I Want To Decide To End The Affair, But I’m Struggling. How Do I Make This Decision?

By: Katie Lersch:   Much of the time, the people who I hear from are those who are the faithful spouse.  They are not the ones who cheated in their marriage, but they are dealing with a spouse who has.  Sometimes though, I hear from a spouse who is cheating and who is looking for a way out.  They know that the affair is wrong. They know that they are causing damage and are on the cusp of causing a lot of pain.  But they don’t know how to untangle this mess.

Many intuitively know from the very beginning that they must end the affair.  But they soon find out that this is easier said than done.  They want to do it in the right way.  They want to do it in a healthy manner.  And they want it to be final and lasting so that they can move on to more important matters – like saving their marriages.  But they aren’t sure how to make all of this happen simultaneously.

Someone might describe this situation: “I know that I need to end my affair.  But the other man has almost become dependent on me emotionally.  I don’t think that he is going to just accept my ending it.  I think that he will be devastated and will try to talk me out of it.  And I know that we are both going to be hurt.  I have developed quite strong feelings for him.  To be honest, I don’t want to end it.  But I know that I have to and need to end it.  My children are more important to me than anyone else – including the other man.  I know that jeopardizing their family is irresponsible and inexcusable. So I need to end it.  I am trying to make a firm decision about this because I know that my wavering is not going to benefit anyone. When I think about making a firm decision, I feel sad that it is coming to an end and then I want to call or see the other man.  So I worry about my ability to make a decision and carry it out.  How do I make this decision so that it will stick?”

I think that there are a variety of things that you can do.  And I will discuss them below.

To Get Your Resolve Up, Play The “What If” Game And Arm Yourself With Statistics:  I think that you know that this has to end and why it has to end.  But if you need anymore inspiration, imagine that you continue on with the affair.  Imagine that you are caught.  Then imagine your children shuffling between two households and living in broken homes.  Then, look up some statistics on children of divorce.  These statistics are not pretty.  Children of divorce struggle academically, financially, and socially.  If you need anymore inspiration, look up the odds of a relationship that started as an affair lasting for the long term. The odds are extremely bad.  So the risk that you are taking is for something that isn’t likely to work anyway and it could have negative implications for those you love the most – your children.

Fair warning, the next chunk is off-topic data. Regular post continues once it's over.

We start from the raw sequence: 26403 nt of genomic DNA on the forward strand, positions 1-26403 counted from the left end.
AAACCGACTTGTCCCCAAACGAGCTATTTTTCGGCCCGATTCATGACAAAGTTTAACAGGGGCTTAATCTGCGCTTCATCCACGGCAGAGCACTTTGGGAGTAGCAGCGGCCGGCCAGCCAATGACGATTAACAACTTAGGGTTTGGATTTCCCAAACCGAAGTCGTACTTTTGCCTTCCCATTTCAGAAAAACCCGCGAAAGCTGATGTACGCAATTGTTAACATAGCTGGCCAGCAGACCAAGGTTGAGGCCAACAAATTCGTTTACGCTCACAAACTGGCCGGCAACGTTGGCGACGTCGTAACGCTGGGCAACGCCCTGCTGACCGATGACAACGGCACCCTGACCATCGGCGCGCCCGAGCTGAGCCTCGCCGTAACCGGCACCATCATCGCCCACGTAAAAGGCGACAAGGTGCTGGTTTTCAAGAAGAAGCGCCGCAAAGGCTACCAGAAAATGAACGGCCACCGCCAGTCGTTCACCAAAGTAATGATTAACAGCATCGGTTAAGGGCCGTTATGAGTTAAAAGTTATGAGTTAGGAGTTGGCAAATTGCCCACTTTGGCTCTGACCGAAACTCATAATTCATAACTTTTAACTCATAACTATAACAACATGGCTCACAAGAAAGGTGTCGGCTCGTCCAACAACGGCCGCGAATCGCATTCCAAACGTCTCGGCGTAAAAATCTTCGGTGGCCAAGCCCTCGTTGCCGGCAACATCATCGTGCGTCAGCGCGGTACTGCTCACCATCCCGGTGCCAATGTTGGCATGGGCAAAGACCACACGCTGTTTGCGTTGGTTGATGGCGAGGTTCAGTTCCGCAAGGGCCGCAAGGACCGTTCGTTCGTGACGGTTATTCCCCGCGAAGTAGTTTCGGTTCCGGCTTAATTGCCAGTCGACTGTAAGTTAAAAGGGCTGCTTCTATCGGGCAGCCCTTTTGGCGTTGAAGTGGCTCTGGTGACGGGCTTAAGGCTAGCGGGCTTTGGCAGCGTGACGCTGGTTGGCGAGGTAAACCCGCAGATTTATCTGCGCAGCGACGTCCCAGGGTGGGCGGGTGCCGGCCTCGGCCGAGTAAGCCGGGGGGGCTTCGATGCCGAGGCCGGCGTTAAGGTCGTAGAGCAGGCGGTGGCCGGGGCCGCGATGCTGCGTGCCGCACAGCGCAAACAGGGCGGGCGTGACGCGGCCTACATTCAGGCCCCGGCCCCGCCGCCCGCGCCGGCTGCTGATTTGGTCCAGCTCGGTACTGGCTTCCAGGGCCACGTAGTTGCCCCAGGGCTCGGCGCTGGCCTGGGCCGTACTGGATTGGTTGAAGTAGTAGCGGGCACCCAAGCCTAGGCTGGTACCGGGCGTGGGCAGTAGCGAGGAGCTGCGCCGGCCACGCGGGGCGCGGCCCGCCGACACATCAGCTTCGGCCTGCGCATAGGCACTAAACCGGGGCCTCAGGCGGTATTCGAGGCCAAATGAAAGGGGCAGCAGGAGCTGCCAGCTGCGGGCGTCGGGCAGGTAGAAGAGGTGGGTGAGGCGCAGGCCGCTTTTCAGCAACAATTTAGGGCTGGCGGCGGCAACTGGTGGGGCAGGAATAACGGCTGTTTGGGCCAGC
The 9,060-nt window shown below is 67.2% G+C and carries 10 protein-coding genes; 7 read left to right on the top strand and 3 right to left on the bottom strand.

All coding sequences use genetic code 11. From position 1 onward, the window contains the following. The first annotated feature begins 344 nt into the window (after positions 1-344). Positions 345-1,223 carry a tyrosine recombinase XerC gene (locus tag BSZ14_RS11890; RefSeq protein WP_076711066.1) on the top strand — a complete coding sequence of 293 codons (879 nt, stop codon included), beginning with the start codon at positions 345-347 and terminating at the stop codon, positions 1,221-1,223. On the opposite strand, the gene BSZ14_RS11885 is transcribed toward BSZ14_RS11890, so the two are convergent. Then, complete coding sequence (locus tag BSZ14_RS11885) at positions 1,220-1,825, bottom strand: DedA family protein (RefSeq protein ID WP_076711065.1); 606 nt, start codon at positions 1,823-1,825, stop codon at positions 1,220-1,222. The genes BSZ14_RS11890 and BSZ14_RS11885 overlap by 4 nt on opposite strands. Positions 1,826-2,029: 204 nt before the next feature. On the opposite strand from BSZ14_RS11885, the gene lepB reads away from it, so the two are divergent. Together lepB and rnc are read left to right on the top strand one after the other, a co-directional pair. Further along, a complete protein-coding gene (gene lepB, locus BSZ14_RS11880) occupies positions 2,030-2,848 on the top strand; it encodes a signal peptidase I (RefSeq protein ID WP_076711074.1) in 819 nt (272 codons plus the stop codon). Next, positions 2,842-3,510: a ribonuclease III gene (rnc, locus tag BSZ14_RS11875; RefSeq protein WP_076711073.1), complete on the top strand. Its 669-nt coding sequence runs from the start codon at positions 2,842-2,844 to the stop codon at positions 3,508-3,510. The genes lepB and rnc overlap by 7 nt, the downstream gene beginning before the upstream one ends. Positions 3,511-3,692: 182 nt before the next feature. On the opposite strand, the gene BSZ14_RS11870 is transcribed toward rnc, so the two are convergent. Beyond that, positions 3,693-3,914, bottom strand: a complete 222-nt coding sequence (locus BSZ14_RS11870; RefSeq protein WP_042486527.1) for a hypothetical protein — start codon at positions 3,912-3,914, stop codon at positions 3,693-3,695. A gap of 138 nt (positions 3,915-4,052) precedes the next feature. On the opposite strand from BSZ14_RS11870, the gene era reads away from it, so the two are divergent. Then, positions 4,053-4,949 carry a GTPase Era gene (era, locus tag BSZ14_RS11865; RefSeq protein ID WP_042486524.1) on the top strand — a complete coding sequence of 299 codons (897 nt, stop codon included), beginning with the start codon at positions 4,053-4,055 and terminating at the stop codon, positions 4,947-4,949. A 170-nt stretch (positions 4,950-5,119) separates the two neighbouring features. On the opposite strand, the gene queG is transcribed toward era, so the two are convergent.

Set It Up So That You Can’t Help But Succeed:  I hate to compare ending an affair to a diet or to an addiction, but honestly, there are many similarities.  In order to be successful, you have to set yourself up not to fail.  That means you throw out the junk food or whatever you are addicted to and you begin healthier habits.  You make it hard to cheat.  You put safeguards in place and you buy healthy food so you really have no choice but to stay the course.

This relates to an affair because you need to do the same thing here – make it very hard to cheat.  This means you end the affair in a way that makes it very clear that the decision is final and will not be changing.  You cut off contact and change your phone number or email if you have to.  The truth is, when you don’t have to see or talk to him, it makes it far less likely that you will not stay the course.  The first step of this is to be firm when you break it off.  You don’t need to debate it or offer a long explanation.  Saying that you are focusing on your family is the truth and it is enough.  Then make it clear that you wish to have no contact moving forward because anything else would just be painful, confusing, and not in line with what you’re trying to do.

Following Through: Once you’ve made the break, you have to follow through. No checking in or checking up.  No texts or calls.  You truly have to place your focus on your family exactly as you have said that you are going to. Is this going to be easy?  Probably not.  But I would bet that as soon as you do it, you will know that you’ve done the right thing.  And that will make things a little easier.  The more days that you get behind you without contact, the easier it gets. In essence, you are breaking a habit.  This is not impossible, but it requires repetition.  Take it one day at a time and remind yourself of why you are doing this.  Family can be a very strong motivation.  When you are tempted to back slide, remind yourself of those statistics that you looked up before.

I do applaud you for putting your family first.  I get a good deal of correspondence where people are only thinking of themselves.  That puts you ahead of the game.  Healing is totally possible and it makes your marriage stronger. You can read more about the healing process on my blog at http://surviving-the-affair.com

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